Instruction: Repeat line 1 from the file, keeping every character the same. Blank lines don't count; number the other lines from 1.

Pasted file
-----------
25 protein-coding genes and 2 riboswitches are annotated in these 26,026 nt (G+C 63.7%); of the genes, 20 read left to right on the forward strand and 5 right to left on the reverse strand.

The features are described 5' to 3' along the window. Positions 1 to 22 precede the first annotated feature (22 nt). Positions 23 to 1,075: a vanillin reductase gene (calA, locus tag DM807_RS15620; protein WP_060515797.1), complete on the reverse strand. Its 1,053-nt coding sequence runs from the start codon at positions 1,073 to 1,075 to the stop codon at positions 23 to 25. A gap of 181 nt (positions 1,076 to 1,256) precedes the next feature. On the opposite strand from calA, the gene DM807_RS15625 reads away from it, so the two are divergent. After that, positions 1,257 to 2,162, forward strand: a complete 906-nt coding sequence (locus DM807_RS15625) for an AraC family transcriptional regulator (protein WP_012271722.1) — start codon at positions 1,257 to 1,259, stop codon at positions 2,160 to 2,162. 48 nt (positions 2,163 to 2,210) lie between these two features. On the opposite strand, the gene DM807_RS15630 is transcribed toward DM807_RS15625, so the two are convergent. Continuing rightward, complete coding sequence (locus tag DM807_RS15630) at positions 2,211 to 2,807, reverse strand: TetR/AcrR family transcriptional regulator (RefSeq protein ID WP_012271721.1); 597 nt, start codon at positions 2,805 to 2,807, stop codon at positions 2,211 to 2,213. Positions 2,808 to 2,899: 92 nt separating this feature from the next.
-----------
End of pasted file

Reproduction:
25 protein-coding genes and 2 riboswitches are annotated in these 26,026 nt (G+C 63.7%); of the genes, 20 read left to right on the forward strand and 5 right to left on the reverse strand.